As did the town of Yass. After lunch we took ourselves into Yass for a decent cup of coffee. Strange to say we had never really stopped in Yass except to go to the loo on the way to Cowra, Forbes or Parkes.

And we’d been missing something – Yass dates fro the 1830’s and still has some good old colonial buildings in terms of banks, a Victorian post office, and some good shop fronts, including a hardware store with a pressed tin front, pressed to look like brickwork.

We did find ourselves a decent cafe in one of the old store fronts, one that still retained the old patterned pressed tin ceilings and nicely painted in a heritage green colour – and it served a pretty decent cup of coffee as well.

Then to avoid the Sunday afternoon winery traffic around Murrambateman we took the long way back, round by Gunning, which still has an old slab pioneer house, not to mention a pub called the ‘Telegraph’ a very nineteenth century name,  and definitely somewhere that would repay a fuller visit, and then back through Gunderoo and back.

All in all a pretty interesting day, and one to be replayed sometime in the future as a photo trip …

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An English Lady in Chinese Turkestan …

Well, that’s certainly a title.

Long term readers of this blog will know that I’ve been doing a lot reading about the British colonial experience in Asia, including the literature of the time. Inevitably this segues into reading about the Great Game, which was essentially a nineteenth century cold war between the British Empire and Imperial Russia in Central Asia.

One of the centres of intrigue was Kashgar in (neutral) Chinese Turkestan – now Xianjiang. Impossibly remote, only visited by the hardiest of travellers, Kashgar hosted both a Russian and a British consulate, plus a small community of other western missionaries.

George Macartney, the first British consul, had arrived with Younghusband’s expedition in 1890 as an interpreter and stayed on as consul, marrying his wife, Catherine, the English lady of the title of this blog post, which is also the title of her memoirs of her time in Kashgar.

George Macartney wrote no autobiography, so we have no real idea of what went on in Kashgar at the time other than what is contained in his reports to the India office.

So, for background to the period, I tracked down a copy of his wife’s memoirs. They’re out of print and not available online through Gutenberg, but there was a paperback edition published by the Asian arm of the OUP in the 1980’s, but through Abebooks I managed to track down a copy at a reasonable price and condition to a second hand bookstore in Seattle.

The book is a charmer – well written and witty in a style reminiscent of Beth Ellis’s An English Girl’s First Impressions of Burmah, but ever so slightly anodyne, as if Catherine Macartney had taken steps to ensure that nothing too political sneaked into her book, even when discussing the events of the 1911 Chinese Revolution in Kashgar, she concentrates on the here and now narrative, rather than attempting to describe the politics and politicking that must have gone on, especially after a substantial detachment of Russian soldiers was deployed, ostensibly to protect the European population.

That said, its an enjoyable read if you like late Victorian memoirs, and describes the daily life of the consulate, not to mention the joys and perils of travel to and from Kashgar before there were any roads to speak of ….

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A C16 Portuguese Cannon in Darwin?

I’ve written previously about the possible Portuguese landing on the coast of Northern Australia during the age of European discovery.

The initial evidence was fairly circumstantial, but at the same time there were reports that a cannon of possibly Portuguese origin being found. Lead associated with that cannon has now been analyzed, and it looks as if the cannon originates from the Iberian peninsula.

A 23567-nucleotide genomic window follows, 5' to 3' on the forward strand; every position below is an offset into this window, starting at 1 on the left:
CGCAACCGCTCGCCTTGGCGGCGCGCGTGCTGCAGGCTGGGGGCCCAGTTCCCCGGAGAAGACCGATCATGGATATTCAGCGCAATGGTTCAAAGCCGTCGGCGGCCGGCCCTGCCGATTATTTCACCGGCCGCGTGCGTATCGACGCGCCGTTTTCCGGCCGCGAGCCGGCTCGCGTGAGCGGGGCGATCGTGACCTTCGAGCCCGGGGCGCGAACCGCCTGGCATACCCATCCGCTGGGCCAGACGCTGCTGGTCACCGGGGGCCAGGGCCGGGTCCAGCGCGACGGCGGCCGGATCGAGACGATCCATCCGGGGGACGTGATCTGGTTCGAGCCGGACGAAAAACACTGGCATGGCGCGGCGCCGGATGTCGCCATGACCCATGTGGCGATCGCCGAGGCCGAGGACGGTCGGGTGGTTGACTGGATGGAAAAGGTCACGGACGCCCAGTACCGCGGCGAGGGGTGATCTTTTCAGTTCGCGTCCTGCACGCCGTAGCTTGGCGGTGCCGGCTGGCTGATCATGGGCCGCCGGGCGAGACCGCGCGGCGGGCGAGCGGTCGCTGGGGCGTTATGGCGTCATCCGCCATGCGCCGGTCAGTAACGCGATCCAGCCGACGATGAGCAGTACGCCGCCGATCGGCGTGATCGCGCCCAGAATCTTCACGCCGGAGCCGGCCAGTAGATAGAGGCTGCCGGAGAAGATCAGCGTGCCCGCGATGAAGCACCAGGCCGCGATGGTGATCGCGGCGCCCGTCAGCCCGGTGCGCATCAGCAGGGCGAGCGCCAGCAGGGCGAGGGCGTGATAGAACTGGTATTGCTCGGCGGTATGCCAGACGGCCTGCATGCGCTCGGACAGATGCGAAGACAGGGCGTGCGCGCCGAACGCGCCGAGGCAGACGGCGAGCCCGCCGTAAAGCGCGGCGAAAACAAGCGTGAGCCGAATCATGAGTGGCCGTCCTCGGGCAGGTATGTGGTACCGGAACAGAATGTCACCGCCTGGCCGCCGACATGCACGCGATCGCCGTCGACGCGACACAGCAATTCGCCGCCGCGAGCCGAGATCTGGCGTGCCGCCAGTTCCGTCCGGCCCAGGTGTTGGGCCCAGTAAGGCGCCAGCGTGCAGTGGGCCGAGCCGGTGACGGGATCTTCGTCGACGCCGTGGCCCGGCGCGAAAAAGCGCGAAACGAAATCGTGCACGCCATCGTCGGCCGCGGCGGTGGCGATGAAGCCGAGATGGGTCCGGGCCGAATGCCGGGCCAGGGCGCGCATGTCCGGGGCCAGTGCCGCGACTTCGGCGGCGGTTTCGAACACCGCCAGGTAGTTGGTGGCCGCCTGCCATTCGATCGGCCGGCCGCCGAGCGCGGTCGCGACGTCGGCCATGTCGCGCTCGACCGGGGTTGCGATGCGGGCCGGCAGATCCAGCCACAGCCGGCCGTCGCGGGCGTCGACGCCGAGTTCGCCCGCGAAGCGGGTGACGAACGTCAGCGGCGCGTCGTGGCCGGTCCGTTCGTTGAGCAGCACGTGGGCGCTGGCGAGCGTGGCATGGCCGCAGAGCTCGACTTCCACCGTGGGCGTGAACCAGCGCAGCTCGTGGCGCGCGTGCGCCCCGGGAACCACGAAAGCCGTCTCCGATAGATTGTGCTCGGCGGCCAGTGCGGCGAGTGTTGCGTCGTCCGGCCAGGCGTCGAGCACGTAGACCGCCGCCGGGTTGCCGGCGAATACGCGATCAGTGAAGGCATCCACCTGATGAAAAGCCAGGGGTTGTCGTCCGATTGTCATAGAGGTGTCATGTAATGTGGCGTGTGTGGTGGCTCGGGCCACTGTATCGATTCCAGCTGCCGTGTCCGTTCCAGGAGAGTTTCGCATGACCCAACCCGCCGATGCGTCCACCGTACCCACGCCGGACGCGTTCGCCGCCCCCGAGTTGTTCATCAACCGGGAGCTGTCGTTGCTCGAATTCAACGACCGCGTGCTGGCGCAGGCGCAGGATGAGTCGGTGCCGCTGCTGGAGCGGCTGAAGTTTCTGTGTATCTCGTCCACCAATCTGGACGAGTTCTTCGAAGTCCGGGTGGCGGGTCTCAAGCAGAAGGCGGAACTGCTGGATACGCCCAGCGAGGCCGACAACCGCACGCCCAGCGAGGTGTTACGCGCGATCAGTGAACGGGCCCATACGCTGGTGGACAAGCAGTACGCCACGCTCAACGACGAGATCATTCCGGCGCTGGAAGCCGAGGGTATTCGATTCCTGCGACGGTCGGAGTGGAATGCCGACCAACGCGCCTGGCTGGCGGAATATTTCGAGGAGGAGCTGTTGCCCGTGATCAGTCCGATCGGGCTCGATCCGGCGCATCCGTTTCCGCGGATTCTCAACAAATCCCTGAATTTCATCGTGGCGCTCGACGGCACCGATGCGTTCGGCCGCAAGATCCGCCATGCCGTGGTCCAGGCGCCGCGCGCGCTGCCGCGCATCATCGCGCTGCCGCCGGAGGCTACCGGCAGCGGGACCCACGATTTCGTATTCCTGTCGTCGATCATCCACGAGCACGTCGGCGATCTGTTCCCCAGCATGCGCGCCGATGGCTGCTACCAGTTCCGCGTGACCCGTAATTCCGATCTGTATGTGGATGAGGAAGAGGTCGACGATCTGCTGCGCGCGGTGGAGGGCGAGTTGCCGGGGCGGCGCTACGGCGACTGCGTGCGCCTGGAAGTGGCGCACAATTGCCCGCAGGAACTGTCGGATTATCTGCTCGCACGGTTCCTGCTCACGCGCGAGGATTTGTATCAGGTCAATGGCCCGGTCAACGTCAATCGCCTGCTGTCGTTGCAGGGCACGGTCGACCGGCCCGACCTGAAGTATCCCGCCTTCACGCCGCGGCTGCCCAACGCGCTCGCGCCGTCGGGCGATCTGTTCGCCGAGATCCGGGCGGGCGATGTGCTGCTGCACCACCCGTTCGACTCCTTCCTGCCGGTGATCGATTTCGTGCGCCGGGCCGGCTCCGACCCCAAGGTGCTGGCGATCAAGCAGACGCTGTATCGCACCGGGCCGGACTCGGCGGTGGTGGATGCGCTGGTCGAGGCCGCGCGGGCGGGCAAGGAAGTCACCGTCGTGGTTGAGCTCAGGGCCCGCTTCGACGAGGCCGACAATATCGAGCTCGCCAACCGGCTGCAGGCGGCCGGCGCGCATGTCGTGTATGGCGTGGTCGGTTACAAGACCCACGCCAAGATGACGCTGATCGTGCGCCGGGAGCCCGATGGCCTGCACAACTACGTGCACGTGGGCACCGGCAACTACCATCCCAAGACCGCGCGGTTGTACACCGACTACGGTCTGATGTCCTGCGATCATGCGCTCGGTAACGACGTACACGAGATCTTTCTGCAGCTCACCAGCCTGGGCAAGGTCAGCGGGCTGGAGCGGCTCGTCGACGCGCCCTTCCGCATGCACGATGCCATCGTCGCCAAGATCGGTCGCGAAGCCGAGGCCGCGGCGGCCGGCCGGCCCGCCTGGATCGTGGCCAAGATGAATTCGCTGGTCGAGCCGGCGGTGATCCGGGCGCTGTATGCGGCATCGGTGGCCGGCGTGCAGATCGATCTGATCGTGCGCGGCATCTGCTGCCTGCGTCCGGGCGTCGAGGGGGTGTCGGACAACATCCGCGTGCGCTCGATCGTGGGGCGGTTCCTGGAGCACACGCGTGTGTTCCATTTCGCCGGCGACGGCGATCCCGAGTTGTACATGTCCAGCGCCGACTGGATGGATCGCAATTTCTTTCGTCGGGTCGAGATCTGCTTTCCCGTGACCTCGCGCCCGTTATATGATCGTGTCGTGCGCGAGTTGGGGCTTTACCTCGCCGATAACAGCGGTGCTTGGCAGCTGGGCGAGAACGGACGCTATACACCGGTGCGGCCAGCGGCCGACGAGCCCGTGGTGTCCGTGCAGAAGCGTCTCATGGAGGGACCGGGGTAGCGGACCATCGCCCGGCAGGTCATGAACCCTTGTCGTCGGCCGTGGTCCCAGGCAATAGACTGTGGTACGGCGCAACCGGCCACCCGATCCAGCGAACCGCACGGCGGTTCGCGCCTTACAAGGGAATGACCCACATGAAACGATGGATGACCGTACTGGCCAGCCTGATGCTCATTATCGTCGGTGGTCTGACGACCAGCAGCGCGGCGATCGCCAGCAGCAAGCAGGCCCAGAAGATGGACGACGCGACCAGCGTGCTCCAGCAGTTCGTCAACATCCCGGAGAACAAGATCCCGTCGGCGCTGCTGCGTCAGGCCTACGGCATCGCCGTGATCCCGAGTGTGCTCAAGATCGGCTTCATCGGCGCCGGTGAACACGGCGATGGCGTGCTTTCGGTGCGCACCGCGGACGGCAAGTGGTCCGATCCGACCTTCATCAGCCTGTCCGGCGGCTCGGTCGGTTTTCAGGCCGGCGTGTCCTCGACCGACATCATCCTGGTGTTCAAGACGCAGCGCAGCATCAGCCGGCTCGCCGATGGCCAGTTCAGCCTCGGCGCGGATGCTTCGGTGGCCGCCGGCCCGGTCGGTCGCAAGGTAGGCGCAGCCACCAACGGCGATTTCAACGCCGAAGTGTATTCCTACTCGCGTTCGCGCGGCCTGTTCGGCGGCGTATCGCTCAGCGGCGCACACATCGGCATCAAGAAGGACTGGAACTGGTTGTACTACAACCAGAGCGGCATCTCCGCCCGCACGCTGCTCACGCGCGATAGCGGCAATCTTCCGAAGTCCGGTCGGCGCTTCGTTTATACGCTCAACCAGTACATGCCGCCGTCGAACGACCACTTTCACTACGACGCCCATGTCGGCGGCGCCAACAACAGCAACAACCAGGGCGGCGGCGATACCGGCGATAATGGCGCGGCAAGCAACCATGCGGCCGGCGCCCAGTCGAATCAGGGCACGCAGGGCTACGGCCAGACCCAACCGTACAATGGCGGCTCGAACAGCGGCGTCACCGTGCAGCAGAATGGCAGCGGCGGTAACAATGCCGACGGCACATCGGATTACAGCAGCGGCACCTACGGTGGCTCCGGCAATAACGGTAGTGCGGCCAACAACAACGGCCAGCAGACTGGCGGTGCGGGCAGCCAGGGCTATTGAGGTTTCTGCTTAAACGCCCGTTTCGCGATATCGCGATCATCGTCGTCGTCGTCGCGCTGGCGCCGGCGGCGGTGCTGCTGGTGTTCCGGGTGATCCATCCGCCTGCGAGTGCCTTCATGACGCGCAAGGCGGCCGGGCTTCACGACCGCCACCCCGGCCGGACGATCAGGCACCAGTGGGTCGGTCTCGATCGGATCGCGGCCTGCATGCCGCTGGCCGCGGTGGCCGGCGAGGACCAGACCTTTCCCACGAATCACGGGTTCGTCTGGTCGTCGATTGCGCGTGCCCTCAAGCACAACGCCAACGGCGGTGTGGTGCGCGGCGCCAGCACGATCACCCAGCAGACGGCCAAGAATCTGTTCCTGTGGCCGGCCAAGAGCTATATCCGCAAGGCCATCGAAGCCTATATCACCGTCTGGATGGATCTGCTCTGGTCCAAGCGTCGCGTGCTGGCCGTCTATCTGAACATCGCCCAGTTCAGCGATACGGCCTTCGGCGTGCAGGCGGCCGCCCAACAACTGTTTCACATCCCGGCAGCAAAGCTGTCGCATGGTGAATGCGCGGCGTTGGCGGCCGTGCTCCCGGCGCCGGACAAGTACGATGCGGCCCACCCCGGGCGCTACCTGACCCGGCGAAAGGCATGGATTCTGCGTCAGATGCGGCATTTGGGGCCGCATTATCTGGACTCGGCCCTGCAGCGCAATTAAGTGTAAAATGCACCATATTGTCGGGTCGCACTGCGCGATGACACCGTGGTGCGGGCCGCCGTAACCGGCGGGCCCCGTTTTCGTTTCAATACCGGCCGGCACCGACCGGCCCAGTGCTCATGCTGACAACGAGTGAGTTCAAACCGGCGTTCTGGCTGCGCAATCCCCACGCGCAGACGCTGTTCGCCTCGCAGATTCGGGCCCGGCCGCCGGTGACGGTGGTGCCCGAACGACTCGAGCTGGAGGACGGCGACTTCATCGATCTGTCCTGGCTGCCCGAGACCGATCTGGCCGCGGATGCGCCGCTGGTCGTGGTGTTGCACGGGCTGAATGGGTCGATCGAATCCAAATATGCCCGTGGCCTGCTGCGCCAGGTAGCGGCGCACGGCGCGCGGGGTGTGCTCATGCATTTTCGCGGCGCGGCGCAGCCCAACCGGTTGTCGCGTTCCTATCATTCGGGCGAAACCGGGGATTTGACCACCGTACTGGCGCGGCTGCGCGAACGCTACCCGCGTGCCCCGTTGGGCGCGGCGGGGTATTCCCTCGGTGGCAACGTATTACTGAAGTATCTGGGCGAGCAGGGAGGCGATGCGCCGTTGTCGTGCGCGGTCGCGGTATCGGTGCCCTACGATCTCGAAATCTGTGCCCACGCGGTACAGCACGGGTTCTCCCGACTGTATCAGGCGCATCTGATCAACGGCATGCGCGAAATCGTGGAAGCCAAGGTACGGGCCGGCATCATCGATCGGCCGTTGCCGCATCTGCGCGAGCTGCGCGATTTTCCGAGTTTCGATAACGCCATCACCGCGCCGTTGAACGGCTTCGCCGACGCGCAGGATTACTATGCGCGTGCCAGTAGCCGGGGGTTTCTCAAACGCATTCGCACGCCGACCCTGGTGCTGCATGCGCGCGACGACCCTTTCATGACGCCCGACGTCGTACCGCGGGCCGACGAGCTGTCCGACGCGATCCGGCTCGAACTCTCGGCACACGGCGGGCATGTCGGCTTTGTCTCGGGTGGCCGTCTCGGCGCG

Initially the cannon was thought to be a copy made by Macassan trepang traders, rather than of European manufacture.

Of course, the most conservative theory would be that the Macassan traders acquired the cannon one way or another, and certainly evidence suggesting that it has only been in the water since 1750 or thereabouts, would tend to support the theory that its deposit in waters of Darwin is connected with Macassan rather than Spanish or Portuguese activity.

However I’d guess the jury is still out …

[update 27/05/2014]

As it happens,  my bedtime reading at the moment is Alfred Russell Wallace’s Malay Archipelago, which to my shame I’ve never read. Why I don’t know, it’s well written, literate and quietly amusing.

Last night, by pure coincidence I got to the passage on gun making on Lombok where he describes how gun barrels are bored for flintlock muskets, and more importantly, how the locks of the flintlocks are recycled from older damaged European flintlocks.

From photographs, the Darwin gun looks to be a fairly lightweight small bore weapon, and consequently one which could have been easily copied or made by a local gunsmith. If gunsmiths were in the habit of remaking or recycling components from older damaged guns, this could well explain why lead from the Iberian peninsula has ended up in a Macassan gun

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Viking Mice on Madeira

A group of scientists have recently analysed some mouse remains on Madeira and shown them to come from (a) some time in the tenth century and (b) the mitochondrial DNA of the mice suggests a Scandanavian origin rather than a Portugese or Iberian origin.

This is actually quite neat, as, as far as we know, the Vikings seem not to have got to Galicia or further south along the Luisitanian coast until the mid ninth century. Around the same time they also sailed through the Straits of Gibraltar and raided the small Islamic state of Nekor.

I’ve not been able to find online any references to Viking raids on the Atlantc coast of Morocco, but it’s not impossible that some Vikings tried sailing south and found Madeira. The presence of mice does not of course mean that they did much more than overnight there, but nonetheless it’s quite interesting.

One wonders if there are records of a Viking presence in North Africa in as yet untranslated Arabic documents ?